Please welcome Reed Cartwright's De Rerum Natura to the blogosphere. Reed is currently finishing his PhD in genetics at the University of Georgia and is involved with the Georgia Citizens for Integrity in Science Education. A few weeks ago I cited his analysis of the proposed Georgia science standards, which have thankfully been changed. You may recall that Georgia Superintendent of Schools Kathy Cox, in one of the most flagrant displays of idiocy I've seen from a public official in a long time, called a press conference to announce that they were leaving the word "evolution" out of the new…
One of the best blogs to read on both legal issues and evolution is that of Brian Leiter, director of the Law and Philosophy Program at the University of Texas Law School. He writes fairly extensively on evolution and the ongoing controversy of Intelligent Design. Recently, he took to task a young Harvard law student named Lawrence VanDyke, who had written a positive review of a pro-ID book in the Harvard Law Review. Leiter wrote a rather scathing review of VanDyke's book note on his blog. The book in question was Darwinism and Public Education: The Establishment Clause and the Challenge of…
Stephen Meyer and John Angus Campbell of the Discovery Institute had an op-ed piece in the Atlanta Journal-Constitution on Sunday concerning the recent flap over evolution in the science curriculum in Georgia. In a way, you have to admire how skillfully the Intelligent Design (ID) movement has mounted the ongoing public relations campaign, with a boatload of clever catchphrases and the language of inclusion and reasonableness. But that is all the more reason to respond to them and show the reality behind the word games. They begin simply by briefly discussing the recent controversy, then say:…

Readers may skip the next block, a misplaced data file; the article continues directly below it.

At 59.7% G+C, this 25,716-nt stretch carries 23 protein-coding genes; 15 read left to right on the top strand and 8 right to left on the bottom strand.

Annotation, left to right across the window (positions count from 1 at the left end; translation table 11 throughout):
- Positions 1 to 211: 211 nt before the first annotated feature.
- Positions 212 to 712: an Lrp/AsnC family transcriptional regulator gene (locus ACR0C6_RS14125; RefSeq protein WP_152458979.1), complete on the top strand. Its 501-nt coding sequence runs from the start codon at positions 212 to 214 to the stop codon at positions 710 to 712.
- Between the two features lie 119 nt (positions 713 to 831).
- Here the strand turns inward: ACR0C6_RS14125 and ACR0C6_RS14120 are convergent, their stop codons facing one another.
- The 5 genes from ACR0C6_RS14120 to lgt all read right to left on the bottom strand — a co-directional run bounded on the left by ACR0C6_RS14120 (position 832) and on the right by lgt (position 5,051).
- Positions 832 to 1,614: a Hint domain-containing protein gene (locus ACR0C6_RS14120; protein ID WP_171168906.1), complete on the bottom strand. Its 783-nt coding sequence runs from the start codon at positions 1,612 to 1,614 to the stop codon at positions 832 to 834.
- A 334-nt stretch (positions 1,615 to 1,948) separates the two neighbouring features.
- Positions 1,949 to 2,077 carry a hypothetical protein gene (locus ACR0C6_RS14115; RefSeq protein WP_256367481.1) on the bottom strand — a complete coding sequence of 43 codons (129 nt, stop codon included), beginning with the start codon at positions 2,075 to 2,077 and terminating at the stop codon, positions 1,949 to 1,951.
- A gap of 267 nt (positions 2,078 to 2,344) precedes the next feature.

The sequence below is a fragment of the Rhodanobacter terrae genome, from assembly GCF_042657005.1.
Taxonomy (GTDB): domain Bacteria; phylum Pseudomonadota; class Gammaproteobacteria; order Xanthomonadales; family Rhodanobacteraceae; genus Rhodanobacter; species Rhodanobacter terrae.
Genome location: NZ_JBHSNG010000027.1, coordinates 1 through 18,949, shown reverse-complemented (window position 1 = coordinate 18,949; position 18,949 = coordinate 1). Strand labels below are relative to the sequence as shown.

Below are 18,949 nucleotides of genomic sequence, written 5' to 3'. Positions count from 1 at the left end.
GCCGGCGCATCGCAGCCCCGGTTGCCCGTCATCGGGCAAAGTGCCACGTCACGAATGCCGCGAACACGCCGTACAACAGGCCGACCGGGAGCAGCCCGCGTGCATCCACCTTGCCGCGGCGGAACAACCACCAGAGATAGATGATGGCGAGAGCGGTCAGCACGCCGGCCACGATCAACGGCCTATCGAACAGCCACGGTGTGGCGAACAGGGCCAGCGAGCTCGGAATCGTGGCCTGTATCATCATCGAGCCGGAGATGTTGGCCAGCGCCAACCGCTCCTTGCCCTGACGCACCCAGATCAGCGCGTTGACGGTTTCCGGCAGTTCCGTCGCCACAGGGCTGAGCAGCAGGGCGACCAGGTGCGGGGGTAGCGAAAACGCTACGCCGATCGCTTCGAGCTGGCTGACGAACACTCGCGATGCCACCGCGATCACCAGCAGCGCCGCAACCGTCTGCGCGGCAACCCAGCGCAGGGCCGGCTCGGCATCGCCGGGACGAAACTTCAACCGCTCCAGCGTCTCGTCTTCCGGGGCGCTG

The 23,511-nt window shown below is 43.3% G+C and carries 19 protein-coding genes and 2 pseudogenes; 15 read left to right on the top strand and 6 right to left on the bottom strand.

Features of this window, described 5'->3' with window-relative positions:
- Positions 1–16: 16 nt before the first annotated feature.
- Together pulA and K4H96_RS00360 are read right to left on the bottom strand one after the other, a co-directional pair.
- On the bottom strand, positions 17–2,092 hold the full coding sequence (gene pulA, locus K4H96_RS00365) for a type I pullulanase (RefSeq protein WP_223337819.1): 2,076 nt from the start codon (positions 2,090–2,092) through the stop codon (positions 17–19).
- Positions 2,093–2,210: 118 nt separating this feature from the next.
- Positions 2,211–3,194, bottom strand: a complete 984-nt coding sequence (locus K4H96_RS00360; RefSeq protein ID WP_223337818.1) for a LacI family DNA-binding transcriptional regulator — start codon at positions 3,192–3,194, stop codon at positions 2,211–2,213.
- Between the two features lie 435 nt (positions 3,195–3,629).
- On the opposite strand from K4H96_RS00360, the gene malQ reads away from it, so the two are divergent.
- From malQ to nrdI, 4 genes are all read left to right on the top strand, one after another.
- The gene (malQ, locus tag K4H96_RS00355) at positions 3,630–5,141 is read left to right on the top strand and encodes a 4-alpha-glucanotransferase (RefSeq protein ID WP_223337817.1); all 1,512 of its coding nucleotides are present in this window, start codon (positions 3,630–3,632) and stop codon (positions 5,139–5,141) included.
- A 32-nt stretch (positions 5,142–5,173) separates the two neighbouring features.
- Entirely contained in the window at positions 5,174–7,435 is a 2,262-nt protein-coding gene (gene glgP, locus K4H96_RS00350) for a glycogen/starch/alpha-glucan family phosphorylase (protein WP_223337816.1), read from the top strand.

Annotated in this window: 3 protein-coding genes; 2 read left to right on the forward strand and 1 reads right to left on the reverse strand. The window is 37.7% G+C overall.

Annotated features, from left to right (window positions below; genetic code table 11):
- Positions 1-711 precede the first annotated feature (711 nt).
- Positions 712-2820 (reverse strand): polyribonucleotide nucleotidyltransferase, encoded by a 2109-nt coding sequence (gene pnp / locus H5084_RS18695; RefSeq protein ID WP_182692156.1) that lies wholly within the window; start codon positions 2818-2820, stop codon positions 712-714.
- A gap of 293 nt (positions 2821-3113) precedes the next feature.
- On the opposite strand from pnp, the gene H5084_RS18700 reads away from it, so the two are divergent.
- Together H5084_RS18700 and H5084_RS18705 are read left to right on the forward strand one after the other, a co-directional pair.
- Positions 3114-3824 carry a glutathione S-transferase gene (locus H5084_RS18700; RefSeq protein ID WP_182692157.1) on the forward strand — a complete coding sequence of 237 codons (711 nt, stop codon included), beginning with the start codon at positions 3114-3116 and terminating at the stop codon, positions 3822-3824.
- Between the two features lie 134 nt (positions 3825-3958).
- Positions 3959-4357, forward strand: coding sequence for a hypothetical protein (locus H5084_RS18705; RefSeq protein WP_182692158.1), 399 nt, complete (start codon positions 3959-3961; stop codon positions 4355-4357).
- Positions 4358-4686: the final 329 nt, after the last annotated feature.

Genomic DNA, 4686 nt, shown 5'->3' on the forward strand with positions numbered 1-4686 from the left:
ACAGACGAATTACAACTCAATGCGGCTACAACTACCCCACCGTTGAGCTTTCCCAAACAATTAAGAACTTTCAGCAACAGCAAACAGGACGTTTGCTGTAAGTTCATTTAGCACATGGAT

My thanks to Ed Darrell for pointing me to an article by Peter Gomes in the Boston Globe. Gomes is the Plummer Professor of Christian Morals and minister of the Memorial Church at Harvard. Of the recent court cases involving gay marriage, he writes:We have seen this before. When the courts eventually invalidated long-established laws sanctioned by church and society that forbade interracial marriage, the so-called "miscegenation" laws that obtained in many parts of this country within living memory, the courts that did this were invariably maligned as interventionist, arbitrary, and…